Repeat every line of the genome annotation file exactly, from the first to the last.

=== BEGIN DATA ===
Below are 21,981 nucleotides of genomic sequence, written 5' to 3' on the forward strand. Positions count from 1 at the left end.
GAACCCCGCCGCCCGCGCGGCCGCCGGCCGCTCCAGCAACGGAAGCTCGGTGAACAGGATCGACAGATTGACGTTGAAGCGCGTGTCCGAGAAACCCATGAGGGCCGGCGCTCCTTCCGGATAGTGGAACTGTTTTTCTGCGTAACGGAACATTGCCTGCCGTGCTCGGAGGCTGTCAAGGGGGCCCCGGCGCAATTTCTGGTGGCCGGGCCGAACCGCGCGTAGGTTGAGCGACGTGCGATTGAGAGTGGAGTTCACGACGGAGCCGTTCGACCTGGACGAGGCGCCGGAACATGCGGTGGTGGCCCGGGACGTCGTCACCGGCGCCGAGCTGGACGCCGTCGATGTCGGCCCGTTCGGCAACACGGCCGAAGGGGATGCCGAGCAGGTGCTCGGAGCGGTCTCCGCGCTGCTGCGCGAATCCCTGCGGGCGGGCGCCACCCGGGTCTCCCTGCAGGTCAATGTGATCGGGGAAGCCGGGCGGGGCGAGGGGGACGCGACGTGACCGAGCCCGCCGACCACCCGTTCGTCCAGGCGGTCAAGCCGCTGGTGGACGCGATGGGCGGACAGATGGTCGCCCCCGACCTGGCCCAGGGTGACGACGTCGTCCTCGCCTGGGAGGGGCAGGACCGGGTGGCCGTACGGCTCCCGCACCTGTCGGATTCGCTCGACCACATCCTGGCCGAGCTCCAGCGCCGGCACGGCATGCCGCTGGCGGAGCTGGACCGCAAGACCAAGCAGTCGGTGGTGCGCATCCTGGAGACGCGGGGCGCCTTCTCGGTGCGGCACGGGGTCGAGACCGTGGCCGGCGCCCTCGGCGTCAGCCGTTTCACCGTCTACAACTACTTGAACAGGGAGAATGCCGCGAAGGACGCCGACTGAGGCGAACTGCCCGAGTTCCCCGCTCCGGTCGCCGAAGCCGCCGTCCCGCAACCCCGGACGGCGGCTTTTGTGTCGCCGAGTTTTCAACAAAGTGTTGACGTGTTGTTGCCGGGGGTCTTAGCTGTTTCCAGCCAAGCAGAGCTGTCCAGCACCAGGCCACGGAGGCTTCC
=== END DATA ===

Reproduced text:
Below are 21,981 nucleotides of genomic sequence, written 5' to 3' on the forward strand. Positions count from 1 at the left end.
GAACCCCGCCGCCCGCGCGGCCGCCGGCCGCTCCAGCAACGGAAGCTCGGTGAACAGGATCGACAGATTGACGTTGAAGCGCGTGTCCGAGAAACCCATGAGGGCCGGCGCTCCTTCCGGATAGTGGAACTGTTTTTCTGCGTAACGGAACATTGCCTGCCGTGCTCGGAGGCTGTCAAGGGGGCCCCGGCGCAATTTCTGGTGGCCGGGCCGAACCGCGCGTAGGTTGAGCGACGTGCGATTGAGAGTGGAGTTCACGACGGAGCCGTTCGACCTGGACGAGGCGCCGGAACATGCGGTGGTGGCCCGGGACGTCGTCACCGGCGCCGAGCTGGACGCCGTCGATGTCGGCCCGTTCGGCAACACGGCCGAAGGGGATGCCGAGCAGGTGCTCGGAGCGGTCTCCGCGCTGCTGCGCGAATCCCTGCGGGCGGGCGCCACCCGGGTCTCCCTGCAGGTCAATGTGATCGGGGAAGCCGGGCGGGGCGAGGGGGACGCGACGTGACCGAGCCCGCCGACCACCCGTTCGTCCAGGCGGTCAAGCCGCTGGTGGACGCGATGGGCGGACAGATGGTCGCCCCCGACCTGGCCCAGGGTGACGACGTCGTCCTCGCCTGGGAGGGGCAGGACCGGGTGGCCGTACGGCTCCCGCACCTGTCGGATTCGCTCGACCACATCCTGGCCGAGCTCCAGCGCCGGCACGGCATGCCGCTGGCGGAGCTGGACCGCAAGACCAAGCAGTCGGTGGTGCGCATCCTGGAGACGCGGGGCGCCTTCTCGGTGCGGCACGGGGTCGAGACCGTGGCCGGCGCCCTCGGCGTCAGCCGTTTCACCGTCTACAACTACTTGAACAGGGAGAATGCCGCGAAGGACGCCGACTGAGGCGAACTGCCCGAGTTCCCCGCTCCGGTCGCCGAAGCCGCCGTCCCGCAACCCCGGACGGCGGCTTTTGTGTCGCCGAGTTTTCAACAAAGTGTTGACGTGTTGTTGCCGGGGGTCTTAGCTGTTTCCAGCCAAGCAGAGCTGTCCAGCACCAGGCCACGGAGGCTTCC